If you want to become a part of our quest for accountability, join our ORRganization. If you have a Google account and have downloaded Google Drive, here are the documents you'll need to file and record the results from your own ORR.
Volunteers combed through hundreds of pages of documents furnished by the legislators. Each time a citizen mentioned the GAB, whether for or against dismantling it, a tally mark was made on a specially designed spreadsheet. Frequently, citizens included their feelings about two other concurrent bills - exempting politicians from secret John Doe investigations and changing campaign finance laws to allow coordination between candidates and special interest groups. These comments were also tallied.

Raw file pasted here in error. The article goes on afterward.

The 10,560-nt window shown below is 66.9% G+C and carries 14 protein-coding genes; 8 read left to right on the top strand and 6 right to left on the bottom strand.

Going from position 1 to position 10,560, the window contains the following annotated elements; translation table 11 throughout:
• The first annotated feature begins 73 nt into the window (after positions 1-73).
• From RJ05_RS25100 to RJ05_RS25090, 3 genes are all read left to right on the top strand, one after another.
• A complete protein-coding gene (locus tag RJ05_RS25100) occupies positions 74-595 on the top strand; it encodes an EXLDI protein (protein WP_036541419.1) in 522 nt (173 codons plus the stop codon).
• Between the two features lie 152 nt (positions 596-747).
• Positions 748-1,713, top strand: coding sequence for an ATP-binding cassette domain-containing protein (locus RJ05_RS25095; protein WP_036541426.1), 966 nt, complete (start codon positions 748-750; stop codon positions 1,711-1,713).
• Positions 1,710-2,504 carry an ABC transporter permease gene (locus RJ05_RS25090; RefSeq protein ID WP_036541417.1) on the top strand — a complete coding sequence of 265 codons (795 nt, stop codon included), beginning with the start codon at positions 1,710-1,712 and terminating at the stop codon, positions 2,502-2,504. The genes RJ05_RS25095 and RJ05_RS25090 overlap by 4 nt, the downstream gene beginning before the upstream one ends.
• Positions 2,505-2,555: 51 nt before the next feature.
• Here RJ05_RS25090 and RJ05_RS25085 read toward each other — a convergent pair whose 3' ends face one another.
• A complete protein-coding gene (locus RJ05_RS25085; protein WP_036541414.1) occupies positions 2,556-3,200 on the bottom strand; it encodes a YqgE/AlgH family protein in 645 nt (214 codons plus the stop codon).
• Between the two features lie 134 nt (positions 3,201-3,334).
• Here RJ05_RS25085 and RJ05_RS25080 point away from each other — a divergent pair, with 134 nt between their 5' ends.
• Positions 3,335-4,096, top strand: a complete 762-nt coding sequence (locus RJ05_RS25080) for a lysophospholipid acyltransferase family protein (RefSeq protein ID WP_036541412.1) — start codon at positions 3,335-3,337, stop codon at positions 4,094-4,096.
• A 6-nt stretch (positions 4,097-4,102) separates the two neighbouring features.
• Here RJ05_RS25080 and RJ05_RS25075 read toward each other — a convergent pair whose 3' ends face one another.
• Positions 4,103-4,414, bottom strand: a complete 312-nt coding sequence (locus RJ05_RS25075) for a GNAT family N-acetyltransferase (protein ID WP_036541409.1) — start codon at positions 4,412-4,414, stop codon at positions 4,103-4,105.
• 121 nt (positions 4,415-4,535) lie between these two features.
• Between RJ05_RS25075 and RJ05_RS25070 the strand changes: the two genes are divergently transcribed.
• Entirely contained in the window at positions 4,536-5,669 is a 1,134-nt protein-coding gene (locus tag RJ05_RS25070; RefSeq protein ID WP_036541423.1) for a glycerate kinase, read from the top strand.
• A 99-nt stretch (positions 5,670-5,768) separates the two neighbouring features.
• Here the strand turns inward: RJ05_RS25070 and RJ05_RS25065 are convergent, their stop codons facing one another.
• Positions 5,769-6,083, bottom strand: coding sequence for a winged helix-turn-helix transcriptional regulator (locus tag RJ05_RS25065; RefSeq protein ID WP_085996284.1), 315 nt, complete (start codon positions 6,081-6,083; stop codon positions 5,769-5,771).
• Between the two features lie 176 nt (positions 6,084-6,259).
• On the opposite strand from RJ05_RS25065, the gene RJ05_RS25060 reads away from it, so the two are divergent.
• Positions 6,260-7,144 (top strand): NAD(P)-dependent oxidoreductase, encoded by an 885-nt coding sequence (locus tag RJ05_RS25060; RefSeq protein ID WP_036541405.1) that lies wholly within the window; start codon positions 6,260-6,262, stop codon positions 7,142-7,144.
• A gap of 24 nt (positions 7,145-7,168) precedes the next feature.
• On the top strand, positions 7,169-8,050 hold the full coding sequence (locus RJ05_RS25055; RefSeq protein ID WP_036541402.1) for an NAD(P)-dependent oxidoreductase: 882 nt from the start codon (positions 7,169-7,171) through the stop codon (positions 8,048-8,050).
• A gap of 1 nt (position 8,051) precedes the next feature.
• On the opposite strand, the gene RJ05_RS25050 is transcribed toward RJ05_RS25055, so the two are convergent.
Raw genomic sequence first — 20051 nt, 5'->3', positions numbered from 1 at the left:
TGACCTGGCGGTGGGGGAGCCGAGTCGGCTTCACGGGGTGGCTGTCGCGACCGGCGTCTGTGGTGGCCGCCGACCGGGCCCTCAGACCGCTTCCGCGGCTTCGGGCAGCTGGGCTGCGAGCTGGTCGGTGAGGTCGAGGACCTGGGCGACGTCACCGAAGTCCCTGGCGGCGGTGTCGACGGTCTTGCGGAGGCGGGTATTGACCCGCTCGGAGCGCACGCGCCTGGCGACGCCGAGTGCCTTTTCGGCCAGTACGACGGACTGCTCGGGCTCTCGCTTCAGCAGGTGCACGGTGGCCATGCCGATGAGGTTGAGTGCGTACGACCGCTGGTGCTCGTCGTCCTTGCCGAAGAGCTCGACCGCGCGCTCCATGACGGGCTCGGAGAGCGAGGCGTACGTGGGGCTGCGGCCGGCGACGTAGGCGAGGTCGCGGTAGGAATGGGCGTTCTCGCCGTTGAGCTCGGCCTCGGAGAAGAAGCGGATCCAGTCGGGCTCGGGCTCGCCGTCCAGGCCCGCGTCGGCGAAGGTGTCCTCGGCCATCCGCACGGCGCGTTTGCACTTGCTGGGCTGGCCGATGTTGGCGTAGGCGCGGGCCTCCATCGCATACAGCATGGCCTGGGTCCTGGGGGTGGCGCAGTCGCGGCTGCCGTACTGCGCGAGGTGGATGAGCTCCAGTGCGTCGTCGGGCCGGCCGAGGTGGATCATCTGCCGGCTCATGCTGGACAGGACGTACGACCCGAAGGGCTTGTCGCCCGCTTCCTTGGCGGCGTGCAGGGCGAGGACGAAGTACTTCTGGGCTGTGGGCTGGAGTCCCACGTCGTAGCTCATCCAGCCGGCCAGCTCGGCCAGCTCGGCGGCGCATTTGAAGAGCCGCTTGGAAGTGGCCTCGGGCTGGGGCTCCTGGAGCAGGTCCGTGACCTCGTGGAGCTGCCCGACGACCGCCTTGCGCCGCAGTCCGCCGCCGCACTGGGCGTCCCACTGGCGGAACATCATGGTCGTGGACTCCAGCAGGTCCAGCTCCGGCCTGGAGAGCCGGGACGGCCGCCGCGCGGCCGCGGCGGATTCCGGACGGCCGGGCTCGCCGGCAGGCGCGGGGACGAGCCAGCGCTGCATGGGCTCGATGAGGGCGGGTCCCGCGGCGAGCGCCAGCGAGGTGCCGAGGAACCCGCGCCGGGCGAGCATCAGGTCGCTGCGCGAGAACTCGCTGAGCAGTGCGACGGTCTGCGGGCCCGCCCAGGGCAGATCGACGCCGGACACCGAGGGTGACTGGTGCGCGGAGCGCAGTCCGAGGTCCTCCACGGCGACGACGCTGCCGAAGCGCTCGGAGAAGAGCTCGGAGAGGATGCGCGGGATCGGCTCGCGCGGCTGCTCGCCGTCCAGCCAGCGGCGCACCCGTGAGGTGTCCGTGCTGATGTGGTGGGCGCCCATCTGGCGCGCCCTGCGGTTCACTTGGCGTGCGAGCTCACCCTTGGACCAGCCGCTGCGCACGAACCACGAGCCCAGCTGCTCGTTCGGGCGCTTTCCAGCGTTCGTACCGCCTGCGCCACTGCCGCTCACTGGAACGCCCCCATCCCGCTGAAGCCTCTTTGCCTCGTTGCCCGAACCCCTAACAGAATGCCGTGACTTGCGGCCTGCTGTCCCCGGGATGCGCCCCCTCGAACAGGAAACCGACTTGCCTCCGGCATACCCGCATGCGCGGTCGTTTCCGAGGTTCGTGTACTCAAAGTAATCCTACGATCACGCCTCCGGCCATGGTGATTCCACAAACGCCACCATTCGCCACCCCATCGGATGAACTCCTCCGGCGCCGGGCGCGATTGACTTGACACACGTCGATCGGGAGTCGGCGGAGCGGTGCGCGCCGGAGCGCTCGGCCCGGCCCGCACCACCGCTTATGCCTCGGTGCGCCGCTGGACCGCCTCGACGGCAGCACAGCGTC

Every effort was made to keep accurate tallies. Most records remain with the legislators. The volunteers would have had to pay hundreds of dollars in aggregate to have copies of all of them in order to document their results.
Anyone wanting proof of accuracy will have to submit their own ORR, asking for the same records within the same time period and be prepared to review records in the respective Chief Clerk's office or pay for the cost of searching, printing, and perhaps mailing them.
You can use the site in several ways:
- You can access all current data, with legislators arranged alphabetically or by Senate and Assembly District, under the What We've Discovered link.
- You can access background information on the American Legislative Exchange Council (ALEC).
- You can learn the history of this Open Records Project under the Who We Are link.